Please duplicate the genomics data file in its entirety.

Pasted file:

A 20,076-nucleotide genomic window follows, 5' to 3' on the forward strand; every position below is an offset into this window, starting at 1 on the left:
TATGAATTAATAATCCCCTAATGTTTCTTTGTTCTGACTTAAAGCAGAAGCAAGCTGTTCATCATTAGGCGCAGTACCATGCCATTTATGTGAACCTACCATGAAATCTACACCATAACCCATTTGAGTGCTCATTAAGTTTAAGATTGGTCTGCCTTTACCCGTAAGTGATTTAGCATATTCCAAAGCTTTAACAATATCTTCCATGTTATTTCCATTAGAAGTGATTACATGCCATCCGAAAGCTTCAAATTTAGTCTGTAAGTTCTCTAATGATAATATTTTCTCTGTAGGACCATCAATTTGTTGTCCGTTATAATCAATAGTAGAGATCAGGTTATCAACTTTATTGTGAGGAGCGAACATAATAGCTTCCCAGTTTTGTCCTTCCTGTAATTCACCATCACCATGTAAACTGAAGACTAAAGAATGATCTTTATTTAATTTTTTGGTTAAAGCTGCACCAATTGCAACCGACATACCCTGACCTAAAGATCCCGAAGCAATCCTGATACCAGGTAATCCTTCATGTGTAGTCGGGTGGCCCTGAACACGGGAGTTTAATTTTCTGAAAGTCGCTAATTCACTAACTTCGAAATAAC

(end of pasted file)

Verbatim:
A 20,076-nucleotide genomic window follows, 5' to 3' on the forward strand; every position below is an offset into this window, starting at 1 on the left:
TATGAATTAATAATCCCCTAATGTTTCTTTGTTCTGACTTAAAGCAGAAGCAAGCTGTTCATCATTAGGCGCAGTACCATGCCATTTATGTGAACCTACCATGAAATCTACACCATAACCCATTTGAGTGCTCATTAAGTTTAAGATTGGTCTGCCTTTACCCGTAAGTGATTTAGCATATTCCAAAGCTTTAACAATATCTTCCATGTTATTTCCATTAGAAGTGATTACATGCCATCCGAAAGCTTCAAATTTAGTCTGTAAGTTCTCTAATGATAATATTTTCTCTGTAGGACCATCAATTTGTTGTCCGTTATAATCAATAGTAGAGATCAGGTTATCAACTTTATTGTGAGGAGCGAACATAATAGCTTCCCAGTTTTGTCCTTCCTGTAATTCACCATCACCATGTAAACTGAAGACTAAAGAATGATCTTTATTTAATTTTTTGGTTAAAGCTGCACCAATTGCAACCGACATACCCTGACCTAAAGATCCCGAAGCAATCCTGATACCAGGTAATCCTTCATGTGTAGTCGGGTGGCCCTGAACACGGGAGTTTAATTTTCTGAAAGTCGCTAATTCACTAACTTCGAAATAAC